Concerts, Original Setlists, and Phish…

There has been a lot of discussion recently about Phish and their recent performance at Bonnaroo. The complaint I’ve heard is that the music wasn’t very original, the guest performer sucked, and there were a lot of repeated songs from the previous 2 shows in Worcester.

I haven’t listened to their Bonnaroo sets. I attended the two shows in Worcester, but have yet to have time to listen to their sets from Tennessee. That said, Phish has traditionally taken on a different sort of vibe when playing at a music festival that is not their own. At their own festivals, the crowd is there to hear Phish. At a festival with many different acts, especially one as diverse as Bonnaroo, the crowd is there to hear all sorts of different acts. Phish has traditionally played a “festival set” at these types of festivals – that is, a set of “greatest hits” and standard songs. They keep it fun. They give people a little taste of what makes Phish who they are without overwhelming them.

Music festivals with many acts also allow the bands to collaborate. When Phish first played Bonnaroo in 2009, they had Bruce Springsteen join them on stage. By all accounts, it was a good time. This year, they were joined by Kenny Rogers. Also, by all accounts, a good time. While these sit ins may not produce the most spectacular music, mainly due to the little time available to practice together, they can produce a fun once in a lifetime experience for those in attendance. They can also fulfill dreams of those on stage by allowing the artist performing to invite their friends and influences to join them. This happened when Trey invited Bruce on stage in 2009.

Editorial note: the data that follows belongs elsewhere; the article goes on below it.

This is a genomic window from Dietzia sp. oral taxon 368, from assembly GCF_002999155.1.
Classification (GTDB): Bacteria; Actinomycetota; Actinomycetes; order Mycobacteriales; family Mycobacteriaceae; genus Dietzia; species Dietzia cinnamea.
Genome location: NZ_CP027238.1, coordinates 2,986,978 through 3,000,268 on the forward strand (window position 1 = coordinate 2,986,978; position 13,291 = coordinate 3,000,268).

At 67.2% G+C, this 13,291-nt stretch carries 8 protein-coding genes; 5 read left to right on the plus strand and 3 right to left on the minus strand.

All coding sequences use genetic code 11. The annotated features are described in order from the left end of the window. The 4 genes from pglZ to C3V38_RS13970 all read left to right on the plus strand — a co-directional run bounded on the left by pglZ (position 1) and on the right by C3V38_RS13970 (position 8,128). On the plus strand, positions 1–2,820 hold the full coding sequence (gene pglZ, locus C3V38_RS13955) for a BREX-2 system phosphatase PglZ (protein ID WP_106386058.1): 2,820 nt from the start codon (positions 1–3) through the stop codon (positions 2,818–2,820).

When a band plays a concert, they play it for the people at the concert. Phish was playing for the crowd at Bonnaroo, which occurred 2 days after they played in Worcester on the last night of the four day festival. The vast majority of Phish fans in attendance at Bonnaroo were not at Worcester. Having repeated a lot of songs played at Worcester, those in attendance had not already heard them at the previous show. Phish is known for playing a completely different show each night. The Grateful Dead were also known for the same thing. However, the Grateful Dead also commonly played the same songs on multiple consecutive nights, sometimes at the same venue.

I think it’s time that Phish fans lose the chip on their shoulder and learn to just have a good time. If it’s fun, isn’t that really all you could ask for?

 

One thought on “Concerts, Original Setlists, and Phish…”

  1. Actually, I disagree. I don’t believe in the “we’re lucky to have them, so just sit back and chill” line.

    I see Phish because I love them. The minute they stop blowing my mind, the minute I start to think it’s okay that most shows are run-of-the-mill or condition myself to accept that the jamming is usually not notable is that minute I second guess the whole arrangement.

    I didn’t listen to Worcester yet, but they chose to participate in the Bonnaroo webcast, or at least Bonnaroo as a whole. They knew the show was being broadcast. And it’s a huge opportunity to wow a ton of new fans. To throw up a repeat-laden, uninspired stinker doesn’t feel passable in my book. It wasn’t even a taste of Phish, it was a taste of bad, boring Phish. Further, the “they were tired from Worcester” thing some people have thrown out there is bunk, because they were literally TWO shows into tour after a FIVE MONTH break, and that was after a 3 month break. There were a total of 6 Phish between September and May, and only three so far since.

    My hopes are high for P-Town, but not because the band has given me reason for that, simply because I have high expectations. I hope I’m wowed. But if I’m not, I don’t know that I feel a compelling need to get to tons of Phish shows anymore.

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